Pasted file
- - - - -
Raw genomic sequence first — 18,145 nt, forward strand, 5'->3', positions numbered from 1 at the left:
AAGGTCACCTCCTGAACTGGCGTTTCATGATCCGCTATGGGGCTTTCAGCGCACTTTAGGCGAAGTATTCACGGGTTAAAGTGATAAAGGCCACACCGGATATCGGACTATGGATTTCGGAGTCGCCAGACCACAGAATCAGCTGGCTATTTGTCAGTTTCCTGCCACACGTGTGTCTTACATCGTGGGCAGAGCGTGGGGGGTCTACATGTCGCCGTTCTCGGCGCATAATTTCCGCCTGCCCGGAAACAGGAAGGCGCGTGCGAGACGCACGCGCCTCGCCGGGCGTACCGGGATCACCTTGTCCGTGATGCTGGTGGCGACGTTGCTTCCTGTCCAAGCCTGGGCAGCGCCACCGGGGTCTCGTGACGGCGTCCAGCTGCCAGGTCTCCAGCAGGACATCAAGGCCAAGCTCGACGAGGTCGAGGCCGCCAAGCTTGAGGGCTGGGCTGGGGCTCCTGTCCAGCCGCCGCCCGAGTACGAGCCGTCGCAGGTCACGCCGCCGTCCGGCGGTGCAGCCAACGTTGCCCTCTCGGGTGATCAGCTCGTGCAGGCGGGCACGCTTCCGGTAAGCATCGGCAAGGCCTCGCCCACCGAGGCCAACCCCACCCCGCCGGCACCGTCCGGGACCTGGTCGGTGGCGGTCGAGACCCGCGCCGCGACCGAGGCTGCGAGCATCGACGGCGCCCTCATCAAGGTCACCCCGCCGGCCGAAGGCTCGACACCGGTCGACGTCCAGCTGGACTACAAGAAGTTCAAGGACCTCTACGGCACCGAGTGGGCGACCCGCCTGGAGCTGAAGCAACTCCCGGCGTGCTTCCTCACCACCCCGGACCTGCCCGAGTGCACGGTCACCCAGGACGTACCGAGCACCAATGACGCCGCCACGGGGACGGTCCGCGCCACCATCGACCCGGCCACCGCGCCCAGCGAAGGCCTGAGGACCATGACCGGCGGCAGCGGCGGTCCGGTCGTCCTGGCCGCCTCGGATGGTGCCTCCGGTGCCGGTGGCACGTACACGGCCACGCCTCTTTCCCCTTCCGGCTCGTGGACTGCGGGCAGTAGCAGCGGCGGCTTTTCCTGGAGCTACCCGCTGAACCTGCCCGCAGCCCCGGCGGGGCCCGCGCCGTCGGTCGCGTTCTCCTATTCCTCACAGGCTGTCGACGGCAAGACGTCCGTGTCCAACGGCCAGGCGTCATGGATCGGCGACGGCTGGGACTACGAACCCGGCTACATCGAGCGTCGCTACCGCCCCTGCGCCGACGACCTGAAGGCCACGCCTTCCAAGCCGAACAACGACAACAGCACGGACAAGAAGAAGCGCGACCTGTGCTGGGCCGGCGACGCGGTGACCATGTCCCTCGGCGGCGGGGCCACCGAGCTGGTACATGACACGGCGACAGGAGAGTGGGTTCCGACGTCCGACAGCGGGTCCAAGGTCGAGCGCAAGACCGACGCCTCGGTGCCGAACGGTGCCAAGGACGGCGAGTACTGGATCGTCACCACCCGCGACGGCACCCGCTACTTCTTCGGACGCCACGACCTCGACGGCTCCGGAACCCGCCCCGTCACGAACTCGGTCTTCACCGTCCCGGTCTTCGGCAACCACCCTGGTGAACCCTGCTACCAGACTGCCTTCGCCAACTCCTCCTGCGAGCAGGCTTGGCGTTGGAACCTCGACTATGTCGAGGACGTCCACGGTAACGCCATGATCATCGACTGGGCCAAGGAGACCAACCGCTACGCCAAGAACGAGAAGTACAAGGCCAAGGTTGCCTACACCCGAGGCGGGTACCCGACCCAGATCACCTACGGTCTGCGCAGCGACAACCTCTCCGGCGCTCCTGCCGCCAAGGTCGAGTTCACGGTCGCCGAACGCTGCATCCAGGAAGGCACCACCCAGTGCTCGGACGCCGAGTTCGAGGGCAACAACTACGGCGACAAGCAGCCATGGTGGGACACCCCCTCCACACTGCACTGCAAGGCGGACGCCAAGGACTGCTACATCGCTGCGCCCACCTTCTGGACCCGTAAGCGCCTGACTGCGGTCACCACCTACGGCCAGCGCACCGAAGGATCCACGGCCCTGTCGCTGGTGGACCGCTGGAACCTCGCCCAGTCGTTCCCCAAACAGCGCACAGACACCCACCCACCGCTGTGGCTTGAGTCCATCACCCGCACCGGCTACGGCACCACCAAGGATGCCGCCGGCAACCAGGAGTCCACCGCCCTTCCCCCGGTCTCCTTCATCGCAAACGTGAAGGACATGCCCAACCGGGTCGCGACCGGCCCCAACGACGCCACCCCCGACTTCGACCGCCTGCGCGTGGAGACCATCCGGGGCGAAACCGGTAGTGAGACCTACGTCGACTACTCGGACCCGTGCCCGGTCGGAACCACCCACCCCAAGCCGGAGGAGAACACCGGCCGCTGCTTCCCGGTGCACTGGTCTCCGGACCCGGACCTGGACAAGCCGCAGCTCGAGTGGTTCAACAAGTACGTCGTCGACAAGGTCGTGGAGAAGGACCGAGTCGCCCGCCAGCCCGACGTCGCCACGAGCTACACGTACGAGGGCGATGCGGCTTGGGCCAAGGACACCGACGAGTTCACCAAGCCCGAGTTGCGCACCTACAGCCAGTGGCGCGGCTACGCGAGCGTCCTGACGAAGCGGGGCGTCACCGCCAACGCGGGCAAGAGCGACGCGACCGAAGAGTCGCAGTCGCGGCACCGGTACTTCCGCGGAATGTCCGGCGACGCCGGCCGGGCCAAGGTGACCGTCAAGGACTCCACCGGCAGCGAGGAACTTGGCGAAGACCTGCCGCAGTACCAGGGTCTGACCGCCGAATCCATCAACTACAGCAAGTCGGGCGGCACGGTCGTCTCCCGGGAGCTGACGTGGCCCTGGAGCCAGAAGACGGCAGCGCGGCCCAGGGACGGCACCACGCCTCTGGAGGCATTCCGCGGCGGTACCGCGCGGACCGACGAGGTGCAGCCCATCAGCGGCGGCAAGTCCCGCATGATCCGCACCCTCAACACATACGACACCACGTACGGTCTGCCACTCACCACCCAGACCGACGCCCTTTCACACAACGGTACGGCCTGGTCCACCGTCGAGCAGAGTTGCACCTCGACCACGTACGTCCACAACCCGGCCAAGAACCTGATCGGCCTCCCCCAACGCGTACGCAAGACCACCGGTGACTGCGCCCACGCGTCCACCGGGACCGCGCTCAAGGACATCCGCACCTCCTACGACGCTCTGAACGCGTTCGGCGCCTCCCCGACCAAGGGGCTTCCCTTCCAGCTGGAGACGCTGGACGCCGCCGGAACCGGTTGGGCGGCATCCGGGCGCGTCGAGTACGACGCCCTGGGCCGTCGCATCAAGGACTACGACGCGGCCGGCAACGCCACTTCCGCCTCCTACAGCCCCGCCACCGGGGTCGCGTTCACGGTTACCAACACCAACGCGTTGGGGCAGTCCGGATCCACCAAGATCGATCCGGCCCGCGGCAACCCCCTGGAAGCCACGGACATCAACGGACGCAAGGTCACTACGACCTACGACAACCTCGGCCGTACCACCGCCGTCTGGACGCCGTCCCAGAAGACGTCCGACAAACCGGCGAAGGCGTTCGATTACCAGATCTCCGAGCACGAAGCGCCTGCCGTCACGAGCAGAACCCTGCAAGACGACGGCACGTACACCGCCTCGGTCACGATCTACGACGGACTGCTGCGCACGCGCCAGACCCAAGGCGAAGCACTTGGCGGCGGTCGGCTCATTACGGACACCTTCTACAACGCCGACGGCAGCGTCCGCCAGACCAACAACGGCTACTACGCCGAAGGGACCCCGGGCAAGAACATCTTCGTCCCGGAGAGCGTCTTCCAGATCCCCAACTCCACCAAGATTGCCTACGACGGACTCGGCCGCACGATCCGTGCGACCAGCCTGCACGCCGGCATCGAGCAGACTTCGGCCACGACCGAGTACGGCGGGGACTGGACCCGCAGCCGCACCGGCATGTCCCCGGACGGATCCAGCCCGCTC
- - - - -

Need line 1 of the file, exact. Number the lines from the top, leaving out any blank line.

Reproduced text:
Raw genomic sequence first — 18,145 nt, forward strand, 5'->3', positions numbered from 1 at the left: